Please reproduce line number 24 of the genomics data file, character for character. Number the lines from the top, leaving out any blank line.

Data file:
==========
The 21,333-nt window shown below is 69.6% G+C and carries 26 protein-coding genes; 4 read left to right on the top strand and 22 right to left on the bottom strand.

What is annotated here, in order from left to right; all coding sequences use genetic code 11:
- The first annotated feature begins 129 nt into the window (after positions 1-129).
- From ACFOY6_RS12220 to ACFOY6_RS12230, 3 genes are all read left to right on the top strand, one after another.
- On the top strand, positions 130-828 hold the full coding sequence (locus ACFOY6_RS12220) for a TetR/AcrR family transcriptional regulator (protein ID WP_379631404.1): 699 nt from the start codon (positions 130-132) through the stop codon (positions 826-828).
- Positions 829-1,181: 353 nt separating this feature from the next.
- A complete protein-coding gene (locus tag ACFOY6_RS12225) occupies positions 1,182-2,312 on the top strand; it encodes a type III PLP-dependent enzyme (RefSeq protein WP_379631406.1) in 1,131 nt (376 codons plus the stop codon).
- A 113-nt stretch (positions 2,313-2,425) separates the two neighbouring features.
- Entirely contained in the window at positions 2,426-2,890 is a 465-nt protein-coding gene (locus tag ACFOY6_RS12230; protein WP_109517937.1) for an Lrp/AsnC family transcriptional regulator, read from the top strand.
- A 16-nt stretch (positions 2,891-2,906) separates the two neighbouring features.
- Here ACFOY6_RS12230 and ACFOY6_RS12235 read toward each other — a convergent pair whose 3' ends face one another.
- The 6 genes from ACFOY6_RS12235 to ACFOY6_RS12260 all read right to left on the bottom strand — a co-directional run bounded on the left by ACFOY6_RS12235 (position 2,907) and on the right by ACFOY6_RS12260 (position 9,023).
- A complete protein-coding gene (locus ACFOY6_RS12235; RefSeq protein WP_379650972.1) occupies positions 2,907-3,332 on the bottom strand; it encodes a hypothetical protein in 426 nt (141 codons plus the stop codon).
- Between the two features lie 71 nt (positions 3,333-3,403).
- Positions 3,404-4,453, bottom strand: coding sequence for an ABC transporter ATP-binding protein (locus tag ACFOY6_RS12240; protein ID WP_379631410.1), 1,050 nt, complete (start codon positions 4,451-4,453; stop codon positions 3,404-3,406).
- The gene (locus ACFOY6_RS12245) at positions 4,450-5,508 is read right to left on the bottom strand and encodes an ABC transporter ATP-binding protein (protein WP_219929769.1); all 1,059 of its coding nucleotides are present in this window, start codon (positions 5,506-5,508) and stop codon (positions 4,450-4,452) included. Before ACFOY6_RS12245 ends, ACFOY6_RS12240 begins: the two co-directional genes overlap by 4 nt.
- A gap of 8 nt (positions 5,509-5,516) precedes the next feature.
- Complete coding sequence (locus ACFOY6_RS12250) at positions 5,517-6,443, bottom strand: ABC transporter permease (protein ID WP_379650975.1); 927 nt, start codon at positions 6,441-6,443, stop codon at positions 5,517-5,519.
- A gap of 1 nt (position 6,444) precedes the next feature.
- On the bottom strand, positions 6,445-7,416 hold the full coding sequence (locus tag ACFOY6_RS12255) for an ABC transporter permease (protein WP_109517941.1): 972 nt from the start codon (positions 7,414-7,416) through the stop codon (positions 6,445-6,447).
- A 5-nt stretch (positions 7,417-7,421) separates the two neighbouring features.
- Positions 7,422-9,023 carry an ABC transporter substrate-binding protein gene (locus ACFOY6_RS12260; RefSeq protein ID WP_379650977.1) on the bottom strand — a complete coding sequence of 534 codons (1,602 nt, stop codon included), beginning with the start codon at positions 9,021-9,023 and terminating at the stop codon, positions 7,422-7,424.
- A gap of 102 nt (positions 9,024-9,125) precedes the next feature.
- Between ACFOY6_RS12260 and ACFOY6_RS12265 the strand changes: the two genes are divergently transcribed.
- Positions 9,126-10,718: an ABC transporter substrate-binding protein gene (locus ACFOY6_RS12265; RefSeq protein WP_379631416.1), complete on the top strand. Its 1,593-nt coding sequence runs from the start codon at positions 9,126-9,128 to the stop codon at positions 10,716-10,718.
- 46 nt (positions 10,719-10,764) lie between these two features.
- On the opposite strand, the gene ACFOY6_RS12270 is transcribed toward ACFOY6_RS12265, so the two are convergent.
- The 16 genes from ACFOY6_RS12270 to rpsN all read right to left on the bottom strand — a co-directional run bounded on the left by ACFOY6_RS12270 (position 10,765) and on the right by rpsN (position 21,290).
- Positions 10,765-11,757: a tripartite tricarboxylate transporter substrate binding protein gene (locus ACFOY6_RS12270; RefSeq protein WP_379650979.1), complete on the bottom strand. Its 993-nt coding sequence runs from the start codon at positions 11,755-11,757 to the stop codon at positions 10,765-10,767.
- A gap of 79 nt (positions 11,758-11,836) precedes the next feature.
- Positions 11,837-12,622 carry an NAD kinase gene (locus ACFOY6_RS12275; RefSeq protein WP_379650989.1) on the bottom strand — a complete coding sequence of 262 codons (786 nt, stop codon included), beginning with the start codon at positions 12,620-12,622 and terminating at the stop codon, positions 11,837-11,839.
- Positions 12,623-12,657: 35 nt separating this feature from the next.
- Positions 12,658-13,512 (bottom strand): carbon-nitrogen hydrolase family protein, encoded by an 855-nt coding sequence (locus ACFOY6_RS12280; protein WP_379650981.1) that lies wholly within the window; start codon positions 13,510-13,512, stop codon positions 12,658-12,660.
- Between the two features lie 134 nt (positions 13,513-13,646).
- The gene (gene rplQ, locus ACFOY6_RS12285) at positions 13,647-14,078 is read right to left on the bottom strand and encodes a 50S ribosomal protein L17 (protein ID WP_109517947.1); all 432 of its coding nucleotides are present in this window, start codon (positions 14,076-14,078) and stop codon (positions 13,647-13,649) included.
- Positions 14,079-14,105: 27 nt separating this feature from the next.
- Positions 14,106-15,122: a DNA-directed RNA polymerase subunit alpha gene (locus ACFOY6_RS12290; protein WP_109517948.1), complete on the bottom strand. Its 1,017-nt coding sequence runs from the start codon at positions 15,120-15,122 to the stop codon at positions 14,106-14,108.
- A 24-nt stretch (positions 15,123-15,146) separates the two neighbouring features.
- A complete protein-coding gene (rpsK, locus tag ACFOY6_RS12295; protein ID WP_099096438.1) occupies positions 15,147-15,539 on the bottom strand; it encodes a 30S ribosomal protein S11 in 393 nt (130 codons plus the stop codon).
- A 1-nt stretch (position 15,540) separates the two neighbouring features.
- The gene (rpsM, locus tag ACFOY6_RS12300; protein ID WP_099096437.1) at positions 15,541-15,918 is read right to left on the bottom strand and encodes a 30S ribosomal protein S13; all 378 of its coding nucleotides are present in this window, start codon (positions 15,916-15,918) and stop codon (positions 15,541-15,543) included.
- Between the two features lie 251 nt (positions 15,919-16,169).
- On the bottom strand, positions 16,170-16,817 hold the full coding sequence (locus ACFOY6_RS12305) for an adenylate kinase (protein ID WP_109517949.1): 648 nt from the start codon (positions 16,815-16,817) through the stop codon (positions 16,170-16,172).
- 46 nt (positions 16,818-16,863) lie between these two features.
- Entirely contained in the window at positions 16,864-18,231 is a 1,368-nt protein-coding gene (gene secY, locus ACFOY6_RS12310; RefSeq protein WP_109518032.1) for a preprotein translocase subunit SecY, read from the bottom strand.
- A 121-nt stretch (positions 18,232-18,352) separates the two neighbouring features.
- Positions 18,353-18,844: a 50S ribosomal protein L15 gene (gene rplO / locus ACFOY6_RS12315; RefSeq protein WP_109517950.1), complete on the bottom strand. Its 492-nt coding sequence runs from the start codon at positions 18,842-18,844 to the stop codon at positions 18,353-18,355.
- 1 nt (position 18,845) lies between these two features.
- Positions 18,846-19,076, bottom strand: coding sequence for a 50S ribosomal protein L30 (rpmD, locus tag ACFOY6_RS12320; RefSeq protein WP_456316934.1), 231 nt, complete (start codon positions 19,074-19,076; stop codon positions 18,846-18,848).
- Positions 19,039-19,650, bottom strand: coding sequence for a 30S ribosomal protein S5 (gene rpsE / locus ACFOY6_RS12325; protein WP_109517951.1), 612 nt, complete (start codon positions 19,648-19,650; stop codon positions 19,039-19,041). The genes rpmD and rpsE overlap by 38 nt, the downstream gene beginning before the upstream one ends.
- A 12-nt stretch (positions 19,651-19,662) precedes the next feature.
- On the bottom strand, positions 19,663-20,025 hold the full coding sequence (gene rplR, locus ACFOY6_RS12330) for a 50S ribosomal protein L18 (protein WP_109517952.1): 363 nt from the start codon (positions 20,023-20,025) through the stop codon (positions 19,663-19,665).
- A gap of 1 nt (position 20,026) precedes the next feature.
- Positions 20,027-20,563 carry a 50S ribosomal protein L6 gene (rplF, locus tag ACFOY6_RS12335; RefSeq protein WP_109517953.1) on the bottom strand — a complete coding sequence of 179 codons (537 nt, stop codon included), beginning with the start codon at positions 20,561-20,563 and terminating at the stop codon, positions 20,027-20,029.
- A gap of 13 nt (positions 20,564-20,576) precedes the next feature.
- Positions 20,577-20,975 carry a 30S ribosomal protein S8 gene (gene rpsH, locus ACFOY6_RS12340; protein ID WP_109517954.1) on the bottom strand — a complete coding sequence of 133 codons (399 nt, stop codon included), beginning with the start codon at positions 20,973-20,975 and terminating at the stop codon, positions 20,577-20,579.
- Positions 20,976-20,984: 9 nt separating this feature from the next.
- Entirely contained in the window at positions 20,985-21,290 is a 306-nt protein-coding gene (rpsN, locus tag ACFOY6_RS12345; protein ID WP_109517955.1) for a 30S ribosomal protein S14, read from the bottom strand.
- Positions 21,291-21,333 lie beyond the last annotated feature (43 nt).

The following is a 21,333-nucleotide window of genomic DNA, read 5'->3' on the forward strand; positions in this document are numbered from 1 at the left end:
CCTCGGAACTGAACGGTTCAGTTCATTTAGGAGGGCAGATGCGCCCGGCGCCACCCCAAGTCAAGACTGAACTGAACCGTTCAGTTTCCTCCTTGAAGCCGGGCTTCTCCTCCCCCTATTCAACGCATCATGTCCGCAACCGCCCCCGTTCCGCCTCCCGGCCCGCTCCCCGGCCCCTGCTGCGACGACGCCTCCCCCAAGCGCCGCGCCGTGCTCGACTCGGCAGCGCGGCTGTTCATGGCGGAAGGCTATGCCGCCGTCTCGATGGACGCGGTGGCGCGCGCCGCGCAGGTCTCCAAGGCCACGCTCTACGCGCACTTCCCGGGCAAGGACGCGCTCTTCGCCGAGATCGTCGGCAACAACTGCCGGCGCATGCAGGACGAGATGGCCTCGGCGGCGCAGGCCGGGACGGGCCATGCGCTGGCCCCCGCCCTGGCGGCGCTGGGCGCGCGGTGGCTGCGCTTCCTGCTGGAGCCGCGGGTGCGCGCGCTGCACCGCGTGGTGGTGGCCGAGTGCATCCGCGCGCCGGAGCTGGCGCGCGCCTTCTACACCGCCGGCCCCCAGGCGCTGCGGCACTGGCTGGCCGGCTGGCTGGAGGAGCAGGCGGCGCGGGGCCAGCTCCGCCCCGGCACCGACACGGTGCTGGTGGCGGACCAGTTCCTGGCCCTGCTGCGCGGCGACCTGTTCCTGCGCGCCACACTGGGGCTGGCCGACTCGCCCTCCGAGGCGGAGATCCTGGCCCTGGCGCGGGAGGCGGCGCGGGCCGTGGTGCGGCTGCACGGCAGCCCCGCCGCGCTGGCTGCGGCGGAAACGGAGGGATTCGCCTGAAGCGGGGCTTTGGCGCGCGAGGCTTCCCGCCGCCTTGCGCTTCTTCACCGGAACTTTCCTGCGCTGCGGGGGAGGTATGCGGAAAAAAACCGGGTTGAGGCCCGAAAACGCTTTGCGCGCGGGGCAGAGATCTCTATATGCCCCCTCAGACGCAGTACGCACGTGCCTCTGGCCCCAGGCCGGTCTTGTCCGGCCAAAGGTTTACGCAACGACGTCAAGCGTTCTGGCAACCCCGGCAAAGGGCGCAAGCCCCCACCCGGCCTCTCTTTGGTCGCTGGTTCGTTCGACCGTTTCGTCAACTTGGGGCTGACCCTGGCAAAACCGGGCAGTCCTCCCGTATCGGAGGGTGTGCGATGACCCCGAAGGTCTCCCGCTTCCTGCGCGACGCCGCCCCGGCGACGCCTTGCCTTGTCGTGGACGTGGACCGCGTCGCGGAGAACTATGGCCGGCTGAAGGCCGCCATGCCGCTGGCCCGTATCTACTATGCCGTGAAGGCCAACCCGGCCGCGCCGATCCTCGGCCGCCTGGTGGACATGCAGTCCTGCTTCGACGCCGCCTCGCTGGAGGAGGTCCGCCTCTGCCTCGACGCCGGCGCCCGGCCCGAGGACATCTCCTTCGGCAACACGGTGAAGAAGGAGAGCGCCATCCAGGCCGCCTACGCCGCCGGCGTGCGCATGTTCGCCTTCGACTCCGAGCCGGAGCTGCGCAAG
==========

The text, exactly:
- Between ACFOY6_RS12260 and ACFOY6_RS12265 the strand changes: the two genes are divergently transcribed.